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Judoka Uta Abe wins women's 52-kg gold at Tokyo Olympics

Judoka Uta Abe wins women's 52-kg gold at Tokyo Olympics

Uta Abe beat France's Amandine Buchard in the women's under 52 kilogram final Sunday, capturing the gold medal on the second day of the judo competition at the Tokyo Olympics. Two-time world champion Abe, who was making her Olympic debut, became the first Japanese to take the top podium spot in the weight division at an Olympics. The 21-year-old Abe is also the youngest judoka to win the women's 52 kg event. Uta Abe (blue) of Japan and Amandine Buchard of France compete in the women's judo 52-kilogram final at the Tokyo Olympics at Nippon Budokan in Tokyo on July 25, 2021. (Kyodo)    

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Tokyo Games

Olympics: Rejuvenated, refreshed Naomi Osaka ready to roll in Tokyo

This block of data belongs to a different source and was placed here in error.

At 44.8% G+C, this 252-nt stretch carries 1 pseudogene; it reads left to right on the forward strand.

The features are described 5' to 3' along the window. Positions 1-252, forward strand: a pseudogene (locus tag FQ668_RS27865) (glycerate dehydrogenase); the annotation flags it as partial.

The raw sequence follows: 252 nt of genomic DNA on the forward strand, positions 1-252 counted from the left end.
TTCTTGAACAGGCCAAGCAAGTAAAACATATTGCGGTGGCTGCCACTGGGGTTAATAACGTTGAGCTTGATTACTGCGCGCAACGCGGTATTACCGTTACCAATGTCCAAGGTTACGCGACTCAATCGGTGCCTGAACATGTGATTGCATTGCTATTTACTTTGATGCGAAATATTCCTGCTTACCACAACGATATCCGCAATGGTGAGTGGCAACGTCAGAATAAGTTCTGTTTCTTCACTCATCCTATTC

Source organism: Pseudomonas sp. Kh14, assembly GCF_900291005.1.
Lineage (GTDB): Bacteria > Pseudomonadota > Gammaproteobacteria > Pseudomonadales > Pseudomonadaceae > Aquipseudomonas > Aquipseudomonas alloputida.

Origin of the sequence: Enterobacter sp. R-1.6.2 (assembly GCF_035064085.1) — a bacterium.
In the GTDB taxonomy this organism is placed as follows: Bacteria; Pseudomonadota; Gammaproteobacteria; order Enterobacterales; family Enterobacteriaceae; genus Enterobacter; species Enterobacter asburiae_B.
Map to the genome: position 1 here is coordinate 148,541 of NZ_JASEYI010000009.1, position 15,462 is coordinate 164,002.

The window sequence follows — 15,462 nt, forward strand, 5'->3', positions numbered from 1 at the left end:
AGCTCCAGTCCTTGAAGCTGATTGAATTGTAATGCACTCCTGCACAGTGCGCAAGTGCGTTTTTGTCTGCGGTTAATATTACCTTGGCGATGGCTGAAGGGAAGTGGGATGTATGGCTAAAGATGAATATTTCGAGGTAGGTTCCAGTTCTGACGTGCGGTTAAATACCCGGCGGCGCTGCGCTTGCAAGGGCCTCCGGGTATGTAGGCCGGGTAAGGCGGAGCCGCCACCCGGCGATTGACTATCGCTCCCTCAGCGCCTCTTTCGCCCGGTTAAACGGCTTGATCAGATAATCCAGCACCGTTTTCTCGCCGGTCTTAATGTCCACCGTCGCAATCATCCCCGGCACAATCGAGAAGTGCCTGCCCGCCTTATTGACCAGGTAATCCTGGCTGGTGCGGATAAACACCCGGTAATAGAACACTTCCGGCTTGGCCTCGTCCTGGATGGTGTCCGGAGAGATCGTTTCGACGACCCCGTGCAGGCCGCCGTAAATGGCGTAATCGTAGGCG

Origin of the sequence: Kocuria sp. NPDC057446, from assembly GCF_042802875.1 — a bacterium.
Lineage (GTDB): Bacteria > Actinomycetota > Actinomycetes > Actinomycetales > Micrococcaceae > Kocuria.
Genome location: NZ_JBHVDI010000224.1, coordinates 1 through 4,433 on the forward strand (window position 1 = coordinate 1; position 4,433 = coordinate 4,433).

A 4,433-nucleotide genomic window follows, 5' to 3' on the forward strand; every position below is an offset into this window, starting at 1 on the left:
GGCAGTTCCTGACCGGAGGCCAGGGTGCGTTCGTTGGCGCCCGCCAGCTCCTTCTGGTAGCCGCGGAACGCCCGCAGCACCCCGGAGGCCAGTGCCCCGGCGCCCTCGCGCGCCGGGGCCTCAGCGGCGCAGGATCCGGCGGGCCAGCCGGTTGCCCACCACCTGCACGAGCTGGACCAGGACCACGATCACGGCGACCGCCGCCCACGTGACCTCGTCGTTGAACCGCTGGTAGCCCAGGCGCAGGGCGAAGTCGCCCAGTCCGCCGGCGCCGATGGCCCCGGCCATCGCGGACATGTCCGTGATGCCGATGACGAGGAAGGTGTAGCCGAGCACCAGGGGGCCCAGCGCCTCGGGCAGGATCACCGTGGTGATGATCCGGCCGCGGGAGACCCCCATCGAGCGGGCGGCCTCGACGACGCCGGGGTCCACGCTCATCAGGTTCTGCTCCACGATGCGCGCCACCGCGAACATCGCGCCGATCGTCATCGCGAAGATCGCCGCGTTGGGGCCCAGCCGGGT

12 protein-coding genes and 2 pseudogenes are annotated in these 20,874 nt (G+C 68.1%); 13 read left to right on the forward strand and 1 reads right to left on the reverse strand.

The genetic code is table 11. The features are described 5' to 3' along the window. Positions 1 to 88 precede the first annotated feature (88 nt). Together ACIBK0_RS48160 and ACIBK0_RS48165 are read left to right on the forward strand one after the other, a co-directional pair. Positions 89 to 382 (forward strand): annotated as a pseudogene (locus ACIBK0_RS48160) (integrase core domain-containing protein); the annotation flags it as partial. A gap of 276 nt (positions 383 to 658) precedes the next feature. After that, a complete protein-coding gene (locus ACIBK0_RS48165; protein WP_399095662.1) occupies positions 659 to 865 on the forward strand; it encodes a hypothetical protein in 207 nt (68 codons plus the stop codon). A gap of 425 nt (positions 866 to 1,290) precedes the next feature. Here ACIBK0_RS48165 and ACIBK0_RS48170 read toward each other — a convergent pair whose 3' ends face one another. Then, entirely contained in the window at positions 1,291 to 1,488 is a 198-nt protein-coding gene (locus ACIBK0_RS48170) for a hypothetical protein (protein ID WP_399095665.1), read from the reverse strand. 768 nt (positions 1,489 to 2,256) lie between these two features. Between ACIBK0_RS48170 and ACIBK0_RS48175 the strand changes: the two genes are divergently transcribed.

Japanese tennis star Naomi Osaka says she has reaped the benefits of her high-profile mental health break, the time away putting her in a good place for her Olympic gold medal chase. "It's been a while since I played but I feel, more than anything, just happy to be out here," said the world No. 2 on Sunday after her first round win. "We are playing in a pandemic, and it is really tough for everyone." Japan's Naomi Osaka is pictured before playing against Zheng Saisai of China in the first round of the women's singles tennis event at the Tokyo Olympics on July 25, 2021, at Ariake Tennis Park. (Kyodo) ==Kyodo Osaka had not played since she abruptly dipped out of Roland Garros in late May. The 23-year-old decided to skip press conferences at the year's second Grand Slam and was subsequently threatened with disqualification, she beat authorities to it, pulling the pin while revealing her battles with anxiety. Speaking to the media again in Japan, Osaka said she was happy to be back in action after breezing past China's Zheng Saisai 6-1, 6-4 at Ariake Tennis Park. "This, playing at the Olympics, has been a dream of mine since I was a kid, so I feel like the break I took was very needed. But I feel definitely a little bit refreshed and happy again." "I felt fine, like there's nothing wrong with my body. I just felt really nervous," she said. "I haven't played since France so there definitely are things that I felt I did a bit wrong, but I'm hoping that I can improve in the matches that I continue playing." Osaka is seeded second at the games and her chances of a medal were given a further boost when Australian world No. 1 Ashleigh Barty was handed a shock first-round defeat, the top seed's Tokyo singles campaign cut short by Spaniard Sara Sorribes Tormo. On Friday, Osaka cemented her place in Japanese sporting folklore when she lit the Olympic cauldron at the National Stadium. "I feel very, very proud. I think when I lit the flame, I was super honored," she said. "I think you know that's a position that you dream about and not anyone can do it and so, for me, when they asked me if I wanted to, I was very surprised but very honored and I'm just happy to be here and happy to play, especially in Tokyo." Tennis player Naomi Osaka hoists the Olympic torch after lighting the cauldron during the opening ceremony of the Tokyo Olympics at the National Stadium in Tokyo on July 23, 2021. (Kyodo) ==Kyodo Related coverage: Olympics: Naomi Osaka cruises to victory in Tokyo Games tennis opener  

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